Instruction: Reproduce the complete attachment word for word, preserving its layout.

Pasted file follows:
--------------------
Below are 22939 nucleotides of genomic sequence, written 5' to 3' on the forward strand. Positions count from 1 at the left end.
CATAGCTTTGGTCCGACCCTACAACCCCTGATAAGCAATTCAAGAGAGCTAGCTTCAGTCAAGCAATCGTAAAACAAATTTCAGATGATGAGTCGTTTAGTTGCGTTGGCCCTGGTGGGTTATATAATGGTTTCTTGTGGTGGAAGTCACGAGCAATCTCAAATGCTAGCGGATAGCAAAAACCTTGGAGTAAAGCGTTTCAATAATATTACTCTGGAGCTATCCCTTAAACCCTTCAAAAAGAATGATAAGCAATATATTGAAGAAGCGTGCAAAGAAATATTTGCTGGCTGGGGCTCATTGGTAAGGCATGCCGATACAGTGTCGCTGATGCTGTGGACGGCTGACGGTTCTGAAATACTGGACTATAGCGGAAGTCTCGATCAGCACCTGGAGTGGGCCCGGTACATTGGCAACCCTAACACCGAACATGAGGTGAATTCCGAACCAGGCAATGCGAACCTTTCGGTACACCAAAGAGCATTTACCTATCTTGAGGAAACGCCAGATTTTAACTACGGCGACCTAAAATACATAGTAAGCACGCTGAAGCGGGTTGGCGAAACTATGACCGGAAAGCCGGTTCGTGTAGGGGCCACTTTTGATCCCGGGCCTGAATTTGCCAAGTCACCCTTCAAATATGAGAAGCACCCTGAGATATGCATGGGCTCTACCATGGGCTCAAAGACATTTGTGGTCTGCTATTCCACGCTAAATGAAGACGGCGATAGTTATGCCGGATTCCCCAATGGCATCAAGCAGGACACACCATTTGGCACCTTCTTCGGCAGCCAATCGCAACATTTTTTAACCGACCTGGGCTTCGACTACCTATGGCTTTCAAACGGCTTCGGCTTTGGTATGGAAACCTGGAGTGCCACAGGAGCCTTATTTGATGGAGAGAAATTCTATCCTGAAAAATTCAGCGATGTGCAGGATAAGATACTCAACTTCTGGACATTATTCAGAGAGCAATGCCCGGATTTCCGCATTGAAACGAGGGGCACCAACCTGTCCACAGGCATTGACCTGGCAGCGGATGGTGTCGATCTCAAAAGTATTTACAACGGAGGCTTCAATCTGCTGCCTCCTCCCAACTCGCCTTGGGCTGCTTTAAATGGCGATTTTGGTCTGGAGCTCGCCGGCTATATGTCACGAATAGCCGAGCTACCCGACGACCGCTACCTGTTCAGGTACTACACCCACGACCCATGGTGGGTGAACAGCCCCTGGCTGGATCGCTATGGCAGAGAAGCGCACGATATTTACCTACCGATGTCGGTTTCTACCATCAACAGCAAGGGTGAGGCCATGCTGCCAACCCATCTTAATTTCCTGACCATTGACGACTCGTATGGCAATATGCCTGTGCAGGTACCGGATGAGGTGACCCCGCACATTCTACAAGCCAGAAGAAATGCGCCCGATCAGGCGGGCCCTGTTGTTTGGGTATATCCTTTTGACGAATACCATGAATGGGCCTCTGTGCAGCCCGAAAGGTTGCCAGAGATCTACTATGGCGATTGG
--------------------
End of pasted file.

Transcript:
Below are 22939 nucleotides of genomic sequence, written 5' to 3' on the forward strand. Positions count from 1 at the left end.
CATAGCTTTGGTCCGACCCTACAACCCCTGATAAGCAATTCAAGAGAGCTAGCTTCAGTCAAGCAATCGTAAAACAAATTTCAGATGATGAGTCGTTTAGTTGCGTTGGCCCTGGTGGGTTATATAATGGTTTCTTGTGGTGGAAGTCACGAGCAATCTCAAATGCTAGCGGATAGCAAAAACCTTGGAGTAAAGCGTTTCAATAATATTACTCTGGAGCTATCCCTTAAACCCTTCAAAAAGAATGATAAGCAATATATTGAAGAAGCGTGCAAAGAAATATTTGCTGGCTGGGGCTCATTGGTAAGGCATGCCGATACAGTGTCGCTGATGCTGTGGACGGCTGACGGTTCTGAAATACTGGACTATAGCGGAAGTCTCGATCAGCACCTGGAGTGGGCCCGGTACATTGGCAACCCTAACACCGAACATGAGGTGAATTCCGAACCAGGCAATGCGAACCTTTCGGTACACCAAAGAGCATTTACCTATCTTGAGGAAACGCCAGATTTTAACTACGGCGACCTAAAATACATAGTAAGCACGCTGAAGCGGGTTGGCGAAACTATGACCGGAAAGCCGGTTCGTGTAGGGGCCACTTTTGATCCCGGGCCTGAATTTGCCAAGTCACCCTTCAAATATGAGAAGCACCCTGAGATATGCATGGGCTCTACCATGGGCTCAAAGACATTTGTGGTCTGCTATTCCACGCTAAATGAAGACGGCGATAGTTATGCCGGATTCCCCAATGGCATCAAGCAGGACACACCATTTGGCACCTTCTTCGGCAGCCAATCGCAACATTTTTTAACCGACCTGGGCTTCGACTACCTATGGCTTTCAAACGGCTTCGGCTTTGGTATGGAAACCTGGAGTGCCACAGGAGCCTTATTTGATGGAGAGAAATTCTATCCTGAAAAATTCAGCGATGTGCAGGATAAGATACTCAACTTCTGGACATTATTCAGAGAGCAATGCCCGGATTTCCGCATTGAAACGAGGGGCACCAACCTGTCCACAGGCATTGACCTGGCAGCGGATGGTGTCGATCTCAAAAGTATTTACAACGGAGGCTTCAATCTGCTGCCTCCTCCCAACTCGCCTTGGGCTGCTTTAAATGGCGATTTTGGTCTGGAGCTCGCCGGCTATATGTCACGAATAGCCGAGCTACCCGACGACCGCTACCTGTTCAGGTACTACACCCACGACCCATGGTGGGTGAACAGCCCCTGGCTGGATCGCTATGGCAGAGAAGCGCACGATATTTACCTACCGATGTCGGTTTCTACCATCAACAGCAAGGGTGAGGCCATGCTGCCAACCCATCTTAATTTCCTGACCATTGACGACTCGTATGGCAATATGCCTGTGCAGGTACCGGATGAGGTGACCCCGCACATTCTACAAGCCAGAAGAAATGCGCCCGATCAGGCGGGCCCTGTTGTTTGGGTATATCCTTTTGACGAATACCATGAATGGGCCTCTGTGCAGCCCGAAAGGTTGCCAGAGATCTACTATGGCGATTGG